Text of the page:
Assisted suicide comforts inevitable fate

by Marissa Ochoa, Staff Columnist

The mere mention of suicide brings to mind many tragedies that could’ve been avoided. With suicide making the top 10 causes of death in the United States, it’s not hard to believe many young adults have directly or indirectly been affected by it. San Diego State does what it can to alleviate this problem with year-round support through the Counseling and Psychological Services. However, what if taking ones own life isn’t so much a tragedy, but a means to avoid an even more horrific and painful death?

Physician assisted suicide is the hastening end of one’s life with a lethal substance prescribed by a physician. This means a patient can choose when and where to die when diagnosed with a terminal illness. To be qualified for this procedure, there are strict requirements a patient must meet before assisted suicide becomes an option.

Religiously speaking, there are groups that teach against suicide and are one of the main reasons why assisted suicide is illegal in most states. For example, Catholicism believes life is God’s gift and people don’t have the authority to make decisions about when a life should end. Islamic teachings believe life comes from God and should be treated sacredly—to take a life, even one’s own, is a sin.

No matter how important a religion is to a person, the decision to choose whether to continue battling with a fatal illness should be rightfully decided by the individual. A religion may speak against suicide, but humans also hold the ability of individual autonomy, which is the act of individual freedom where people have the ability to make active decisions about their lives.

But to die with dignity is to live the very last days as comfortably as possible before the illness begins to takeover. Living months in a traumatic physical state completely negates this humane idea.”

Aside from human rights, religion overlooks the lengthy process associated with eligibility. Initially, one must be diagnosed with a terminal illness that will takeover in at least six months, must have mental stability for rational decision making, a resident of the state with legalized assisted suicide and at least 18 years of age.  And that’s only the first set of criteria a patient must qualify with to gain eligibility, with more hurdles to jump through later.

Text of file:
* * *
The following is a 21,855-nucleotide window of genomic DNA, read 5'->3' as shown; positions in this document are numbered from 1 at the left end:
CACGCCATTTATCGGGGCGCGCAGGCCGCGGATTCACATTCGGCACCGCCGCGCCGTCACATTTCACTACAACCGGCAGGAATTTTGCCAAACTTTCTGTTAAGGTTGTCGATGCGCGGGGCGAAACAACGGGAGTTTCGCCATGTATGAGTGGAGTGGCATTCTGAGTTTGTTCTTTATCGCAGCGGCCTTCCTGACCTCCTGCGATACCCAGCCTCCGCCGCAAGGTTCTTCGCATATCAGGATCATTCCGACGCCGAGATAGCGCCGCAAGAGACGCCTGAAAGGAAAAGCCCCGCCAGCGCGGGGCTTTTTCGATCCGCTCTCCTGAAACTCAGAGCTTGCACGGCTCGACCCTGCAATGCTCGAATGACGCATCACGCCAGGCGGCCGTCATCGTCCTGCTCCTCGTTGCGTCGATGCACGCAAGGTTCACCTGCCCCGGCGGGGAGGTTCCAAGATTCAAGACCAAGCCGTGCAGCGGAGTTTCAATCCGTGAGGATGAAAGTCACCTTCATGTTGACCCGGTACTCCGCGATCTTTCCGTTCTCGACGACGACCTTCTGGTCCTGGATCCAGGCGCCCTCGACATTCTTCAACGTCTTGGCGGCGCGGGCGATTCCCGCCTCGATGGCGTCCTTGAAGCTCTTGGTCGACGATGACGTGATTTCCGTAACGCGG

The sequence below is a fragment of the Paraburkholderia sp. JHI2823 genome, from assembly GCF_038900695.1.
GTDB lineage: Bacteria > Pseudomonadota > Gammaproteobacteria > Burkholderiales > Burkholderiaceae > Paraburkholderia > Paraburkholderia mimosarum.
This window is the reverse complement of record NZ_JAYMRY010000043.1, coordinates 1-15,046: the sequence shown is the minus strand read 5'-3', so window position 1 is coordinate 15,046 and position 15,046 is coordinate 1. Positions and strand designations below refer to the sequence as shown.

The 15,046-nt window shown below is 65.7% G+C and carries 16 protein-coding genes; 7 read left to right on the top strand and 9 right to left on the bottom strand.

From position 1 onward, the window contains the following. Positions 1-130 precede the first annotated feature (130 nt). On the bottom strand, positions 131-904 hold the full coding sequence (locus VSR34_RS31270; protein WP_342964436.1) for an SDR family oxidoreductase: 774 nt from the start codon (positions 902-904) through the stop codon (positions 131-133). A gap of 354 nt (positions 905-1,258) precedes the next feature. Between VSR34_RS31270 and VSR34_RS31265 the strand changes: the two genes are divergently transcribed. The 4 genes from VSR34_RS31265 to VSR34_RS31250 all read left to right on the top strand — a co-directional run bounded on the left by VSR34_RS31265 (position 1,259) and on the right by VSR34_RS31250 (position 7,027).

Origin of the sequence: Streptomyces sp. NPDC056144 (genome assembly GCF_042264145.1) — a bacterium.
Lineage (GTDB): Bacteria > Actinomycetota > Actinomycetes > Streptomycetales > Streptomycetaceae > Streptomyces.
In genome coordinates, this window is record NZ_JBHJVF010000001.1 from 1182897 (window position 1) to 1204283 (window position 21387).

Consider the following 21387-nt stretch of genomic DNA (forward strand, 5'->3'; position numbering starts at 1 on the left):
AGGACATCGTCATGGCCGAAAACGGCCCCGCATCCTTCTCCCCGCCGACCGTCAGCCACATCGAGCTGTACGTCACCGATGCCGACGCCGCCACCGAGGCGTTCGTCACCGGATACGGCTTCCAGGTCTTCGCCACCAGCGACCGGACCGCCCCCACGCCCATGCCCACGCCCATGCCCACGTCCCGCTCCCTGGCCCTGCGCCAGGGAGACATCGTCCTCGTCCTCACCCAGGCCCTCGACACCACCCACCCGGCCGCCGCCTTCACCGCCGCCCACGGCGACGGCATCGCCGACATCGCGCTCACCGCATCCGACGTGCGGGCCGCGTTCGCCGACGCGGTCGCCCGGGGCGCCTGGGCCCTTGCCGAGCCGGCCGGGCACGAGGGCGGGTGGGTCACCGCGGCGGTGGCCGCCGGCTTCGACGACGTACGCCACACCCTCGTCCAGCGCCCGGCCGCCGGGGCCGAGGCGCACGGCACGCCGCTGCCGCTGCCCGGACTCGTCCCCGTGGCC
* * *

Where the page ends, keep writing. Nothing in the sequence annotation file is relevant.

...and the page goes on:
Taking this into consideration, states that have legalized assisted suicide have taken every precaution to ensure any patient who chooses this is 100 percent aware and consensual to what the procedure will entail. This isn’t an easily accessible option for patients. It’s a carefully thought out alternative for those who don’t want to go through the pains resulting form terminal illnesses.

“Each person needs to make end of life decisions,” SDSU religious studies professor Rebecca Moore said. “Some factors are religious beliefs … you want to live by those teachings. But ultimately, the individual needs to make that decision with physicians who can see the big pictures.”

On the flip side, those who are against assisted suicide at times advocate for Hospice Care (or the idea of the right to die). This is yet another alternative for those who have been diagnosed with a terminal illness. When choosing this option, patients reject any medical sessions and live the last few months at home and slowly let nature take its toll. A medical team is provided for the patient during the duration of time they have left and family members are encouraged to help with the process.

However, a glaring flaw is the patient is still going to go through the discomfort of his or her terminal illness. But to die with dignity is to live the very last days as comfortably as possible before the illness begins to takeover. Living months in a traumatic physical state completely negates this humane idea.

Brittany Maynard is one of the most recent assisted suicide cases that hit mainstream media, which embodies the idea of choosing to end her life at what she considered her peak. She didn’t want her family and friends to remember her as a bedridden and weak person, but as the happy and bright woman they had come to love.

That’s what assisted suicide caters to. It not only allows patients to avoid the pain that comes with terminal illnesses, but also preserves the image of the individual.

In the end, many may not agree with the act of taking one’s own life to avoid an illness, but that decision lies with the individual and should be respected as such. It’s a way to minimize inevitable suffering that will have the same ending regardless. Assisted suicide isn’t giving up on life, it’s passing on in the most compassionate way when death is only a few months away.